Chondroitin, an ingredient in arthritis supplements that sell in excess of $1 billion a year, does not relieve hip or knee pain stemming from osteoarthritis any better than a placebo, according to new research.
This cartilage extract is often combined with the amino sugar glucosamine, in capsules and pills specifically to ease arthritis pain and slow joint deterioration caused by the disease. Chondrotin-glucosamine products are among the most popular over-the-counter products sold at healthfood stores, vitamin shops and pharmacies.
"Chondroitin is not efficacious for pain in osteoarthritis," says Dr. David T. Felson, a professor of medicine and epidemiology at Boston University. "I don't recommend that patients start taking glucosamine and chondroitin, because glucosamine also doesn't work."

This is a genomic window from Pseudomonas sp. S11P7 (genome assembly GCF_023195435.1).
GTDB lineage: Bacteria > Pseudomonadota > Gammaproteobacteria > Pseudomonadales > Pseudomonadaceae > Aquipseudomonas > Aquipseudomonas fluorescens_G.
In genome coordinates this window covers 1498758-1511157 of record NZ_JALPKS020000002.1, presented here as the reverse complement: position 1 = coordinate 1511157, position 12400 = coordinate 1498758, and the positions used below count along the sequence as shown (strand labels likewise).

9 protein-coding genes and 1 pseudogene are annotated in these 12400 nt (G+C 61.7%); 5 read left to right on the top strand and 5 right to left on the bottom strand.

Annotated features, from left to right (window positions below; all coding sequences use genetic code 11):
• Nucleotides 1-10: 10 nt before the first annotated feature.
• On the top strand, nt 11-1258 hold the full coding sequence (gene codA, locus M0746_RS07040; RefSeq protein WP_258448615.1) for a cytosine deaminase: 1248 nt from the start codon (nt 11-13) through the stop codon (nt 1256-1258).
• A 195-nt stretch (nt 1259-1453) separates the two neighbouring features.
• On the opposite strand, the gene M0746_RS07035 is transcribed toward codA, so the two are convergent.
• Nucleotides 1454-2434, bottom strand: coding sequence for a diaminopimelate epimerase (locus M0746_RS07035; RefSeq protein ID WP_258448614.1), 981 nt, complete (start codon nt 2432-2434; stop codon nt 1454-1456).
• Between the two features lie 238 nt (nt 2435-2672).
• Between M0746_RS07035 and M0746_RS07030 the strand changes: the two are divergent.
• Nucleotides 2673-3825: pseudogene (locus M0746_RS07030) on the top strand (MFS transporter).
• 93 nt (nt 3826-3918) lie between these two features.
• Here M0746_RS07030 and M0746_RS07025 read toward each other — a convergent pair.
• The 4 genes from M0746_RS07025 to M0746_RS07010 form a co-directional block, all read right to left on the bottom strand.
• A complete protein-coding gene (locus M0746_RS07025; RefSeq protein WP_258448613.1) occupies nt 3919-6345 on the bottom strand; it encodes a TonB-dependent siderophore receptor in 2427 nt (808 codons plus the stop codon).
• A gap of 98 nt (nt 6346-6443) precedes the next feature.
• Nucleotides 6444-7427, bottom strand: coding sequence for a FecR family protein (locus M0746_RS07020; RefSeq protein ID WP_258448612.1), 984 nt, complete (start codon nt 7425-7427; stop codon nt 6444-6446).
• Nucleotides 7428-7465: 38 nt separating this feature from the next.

However, he adds the supplements are not dangerous and may provide a placebo effect in which patients feel better because they believe the products work.
Felson's comments come after a close examination, by a team of Swiss researchers, on data on 20 previous studies involving more than 3,600 patients with osteoarthritis. In each of those studies, chondroitin was compared with a placebo or no treatment.
The researchers say that in people with advanced osteoarthritis, chondroitin is no more beneficial than a placebo. They also find no evidence showing any pain-relieving effect of chondroitin for early osteoarthritis.
Those researchers, like Felson, say that the use of chondroitin should be "discouraged" by doctors who treat the 21 million Americans with osteoarthritis.
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